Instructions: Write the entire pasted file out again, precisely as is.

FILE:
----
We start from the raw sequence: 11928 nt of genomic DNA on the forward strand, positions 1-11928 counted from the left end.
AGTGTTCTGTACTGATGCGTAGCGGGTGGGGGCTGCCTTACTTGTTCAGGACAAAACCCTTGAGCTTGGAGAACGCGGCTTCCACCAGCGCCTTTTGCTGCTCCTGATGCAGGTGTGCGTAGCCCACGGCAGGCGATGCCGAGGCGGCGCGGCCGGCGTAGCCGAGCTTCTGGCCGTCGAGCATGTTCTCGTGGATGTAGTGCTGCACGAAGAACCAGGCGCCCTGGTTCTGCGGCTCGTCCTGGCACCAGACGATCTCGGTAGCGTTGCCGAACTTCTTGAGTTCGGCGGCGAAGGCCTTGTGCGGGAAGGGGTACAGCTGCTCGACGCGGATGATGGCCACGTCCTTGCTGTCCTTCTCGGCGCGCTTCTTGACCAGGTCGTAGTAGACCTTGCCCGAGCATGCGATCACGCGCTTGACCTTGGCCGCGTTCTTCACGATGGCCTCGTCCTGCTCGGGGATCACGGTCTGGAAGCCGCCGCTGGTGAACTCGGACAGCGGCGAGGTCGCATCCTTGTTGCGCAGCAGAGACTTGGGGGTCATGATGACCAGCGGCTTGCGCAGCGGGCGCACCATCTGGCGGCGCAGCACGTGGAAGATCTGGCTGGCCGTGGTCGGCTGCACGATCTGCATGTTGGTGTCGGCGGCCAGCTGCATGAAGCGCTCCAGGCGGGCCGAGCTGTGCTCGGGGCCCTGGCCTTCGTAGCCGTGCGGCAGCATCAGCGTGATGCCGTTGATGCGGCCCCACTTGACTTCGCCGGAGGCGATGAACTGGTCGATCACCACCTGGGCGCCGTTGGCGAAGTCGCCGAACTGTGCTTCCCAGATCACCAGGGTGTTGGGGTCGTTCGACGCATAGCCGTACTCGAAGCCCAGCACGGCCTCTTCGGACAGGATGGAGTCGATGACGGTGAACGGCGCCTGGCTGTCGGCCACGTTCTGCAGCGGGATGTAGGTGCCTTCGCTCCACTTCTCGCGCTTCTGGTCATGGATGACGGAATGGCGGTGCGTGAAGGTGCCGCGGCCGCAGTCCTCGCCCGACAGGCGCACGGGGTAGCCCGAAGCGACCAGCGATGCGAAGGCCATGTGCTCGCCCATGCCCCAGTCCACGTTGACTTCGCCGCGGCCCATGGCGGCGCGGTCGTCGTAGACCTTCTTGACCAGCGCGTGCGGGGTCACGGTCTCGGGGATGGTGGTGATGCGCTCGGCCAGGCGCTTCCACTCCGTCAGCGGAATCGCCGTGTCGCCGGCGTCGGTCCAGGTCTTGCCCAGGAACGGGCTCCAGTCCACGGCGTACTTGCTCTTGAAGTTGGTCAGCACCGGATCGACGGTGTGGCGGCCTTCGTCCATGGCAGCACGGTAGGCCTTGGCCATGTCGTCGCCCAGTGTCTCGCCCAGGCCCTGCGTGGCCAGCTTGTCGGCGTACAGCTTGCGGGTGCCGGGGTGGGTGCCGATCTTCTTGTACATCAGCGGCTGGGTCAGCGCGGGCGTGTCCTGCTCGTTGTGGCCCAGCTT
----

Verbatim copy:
We start from the raw sequence: 11928 nt of genomic DNA on the forward strand, positions 1-11928 counted from the left end.
AGTGTTCTGTACTGATGCGTAGCGGGTGGGGGCTGCCTTACTTGTTCAGGACAAAACCCTTGAGCTTGGAGAACGCGGCTTCCACCAGCGCCTTTTGCTGCTCCTGATGCAGGTGTGCGTAGCCCACGGCAGGCGATGCCGAGGCGGCGCGGCCGGCGTAGCCGAGCTTCTGGCCGTCGAGCATGTTCTCGTGGATGTAGTGCTGCACGAAGAACCAGGCGCCCTGGTTCTGCGGCTCGTCCTGGCACCAGACGATCTCGGTAGCGTTGCCGAACTTCTTGAGTTCGGCGGCGAAGGCCTTGTGCGGGAAGGGGTACAGCTGCTCGACGCGGATGATGGCCACGTCCTTGCTGTCCTTCTCGGCGCGCTTCTTGACCAGGTCGTAGTAGACCTTGCCCGAGCATGCGATCACGCGCTTGACCTTGGCCGCGTTCTTCACGATGGCCTCGTCCTGCTCGGGGATCACGGTCTGGAAGCCGCCGCTGGTGAACTCGGACAGCGGCGAGGTCGCATCCTTGTTGCGCAGCAGAGACTTGGGGGTCATGATGACCAGCGGCTTGCGCAGCGGGCGCACCATCTGGCGGCGCAGCACGTGGAAGATCTGGCTGGCCGTGGTCGGCTGCACGATCTGCATGTTGGTGTCGGCGGCCAGCTGCATGAAGCGCTCCAGGCGGGCCGAGCTGTGCTCGGGGCCCTGGCCTTCGTAGCCGTGCGGCAGCATCAGCGTGATGCCGTTGATGCGGCCCCACTTGACTTCGCCGGAGGCGATGAACTGGTCGATCACCACCTGGGCGCCGTTGGCGAAGTCGCCGAACTGTGCTTCCCAGATCACCAGGGTGTTGGGGTCGTTCGACGCATAGCCGTACTCGAAGCCCAGCACGGCCTCTTCGGACAGGATGGAGTCGATGACGGTGAACGGCGCCTGGCTGTCGGCCACGTTCTGCAGCGGGATGTAGGTGCCTTCGCTCCACTTCTCGCGCTTCTGGTCATGGATGACGGAATGGCGGTGCGTGAAGGTGCCGCGGCCGCAGTCCTCGCCCGACAGGCGCACGGGGTAGCCCGAAGCGACCAGCGATGCGAAGGCCATGTGCTCGCCCATGCCCCAGTCCACGTTGACTTCGCCGCGGCCCATGGCGGCGCGGTCGTCGTAGACCTTCTTGACCAGCGCGTGCGGGGTCACGGTCTCGGGGATGGTGGTGATGCGCTCGGCCAGGCGCTTCCACTCCGTCAGCGGAATCGCCGTGTCGCCGGCGTCGGTCCAGGTCTTGCCCAGGAACGGGCTCCAGTCCACGGCGTACTTGCTCTTGAAGTTGGTCAGCACCGGATCGACGGTGTGGCGGCCTTCGTCCATGGCAGCACGGTAGGCCTTGGCCATGTCGTCGCCCAGTGTCTCGCCCAGGCCCTGCGTGGCCAGCTTGTCGGCGTACAGCTTGCGGGTGCCGGGGTGGGTGCCGATCTTCTTGTACATCAGCGGCTGGGTCAGCGCGGGCGTGTCCTGCTCGTTGTGGCCCAGCTT